The Zone : The Learning Zone
The Learning Zone
By Tom Evans
One trait that all the inhabitants of the Doing Zones share is that they are all quick learners.
Anyone who wins an Olympic gold has learned something a bit special in order to get them to the top of that podium ahead of their rivals. Entrepreneurs are continually learning from both their successes and failures. Many artists hone their craft until their last breath.
For many people though, the very idea of learning brings back horrible memories of their school days and having to memorise an unending stream of seemingly useless information. For many an adult then, the idea of voluntarily entering the Learning Zone can result in fast entry to one of the Danger Zones. We might enter the Fear Zone thinking we might make a fool of ourselves. If we don’t pick it up as fast as everyone else, this can tip us straight into the Anger Zone, both with ourselves and the teacher.
It’s a great shame that the thought of learning something new brings up so many demons as, when delivered and approached in the right way, learning can be a lot of fun. Indeed, it could well be that one of the purposes of our life and time on this planet is for us to learn. If you think about it, we are even hard wired to learn. Our very survival is based on it.
Early humans had to learn to hunt to survive. As a baby, we learn to make sounds so that we can tell our mother when we are hungry or uncomfortable. We learn things nowadays so that we can get a job, so we get paid, so that we can afford to eat. Nothing has changed that much apart from, as a species, we have learned an incredible amount since we came down from the trees.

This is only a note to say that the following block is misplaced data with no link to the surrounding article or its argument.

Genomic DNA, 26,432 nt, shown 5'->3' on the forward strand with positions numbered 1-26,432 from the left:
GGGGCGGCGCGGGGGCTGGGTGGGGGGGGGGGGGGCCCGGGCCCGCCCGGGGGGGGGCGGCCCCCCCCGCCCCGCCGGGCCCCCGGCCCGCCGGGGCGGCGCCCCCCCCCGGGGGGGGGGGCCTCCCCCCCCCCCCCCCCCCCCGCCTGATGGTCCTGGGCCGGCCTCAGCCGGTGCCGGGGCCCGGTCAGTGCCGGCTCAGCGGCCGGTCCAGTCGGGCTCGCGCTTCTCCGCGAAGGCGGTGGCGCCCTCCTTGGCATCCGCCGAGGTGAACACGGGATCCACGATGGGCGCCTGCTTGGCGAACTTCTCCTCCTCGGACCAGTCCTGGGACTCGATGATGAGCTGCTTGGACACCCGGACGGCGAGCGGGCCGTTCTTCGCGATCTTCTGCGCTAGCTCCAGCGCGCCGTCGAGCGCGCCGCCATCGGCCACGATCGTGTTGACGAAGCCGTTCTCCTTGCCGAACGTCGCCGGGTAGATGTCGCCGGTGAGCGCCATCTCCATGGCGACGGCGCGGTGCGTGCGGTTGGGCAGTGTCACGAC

A quick random browse around a web site like Wikipedia will tell you that collectively humans know quite a bit today. At the same time, there is a near infinity of unknown information we could each still learn. We know for a fact that we know so many more things than our grandparents and great-grandparents. It is a reasonable assumption therefore that our descendants could know a lot more than we do.
That said, sitting on our laurels and remaining in our comfort zone can feel much safer than going out into new and uncharted territory. As a result, many people stop learning at the earliest opportunity.
To help us learn, it’s good to be incentivised. So just imagine, for starters, that you could ‘earn more’ if you ‘learned more.’ What then would life be like if it could be easier, not harder? Could it be possible we could discover the meaning of Life, the Universe and Everything?
Fortunately, merely just being alive, we cannot help but learn. To learn nothing is something we actually have to work hard at doing. Learning though is something which is much easier to do when we have an incentive. It’s even easier still when it’s enjoyable.
Like all muscles, the more we learn, the easier it is to take on new learning. Each new learning forges new neural connections and, if you need a good incentive, it’s thought to offset the onset of dementia.
With this in mind, what is not to like about learning? •
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Renaissance Man and Imagineer Tom Evans is the author of four books and counting about creativity. More »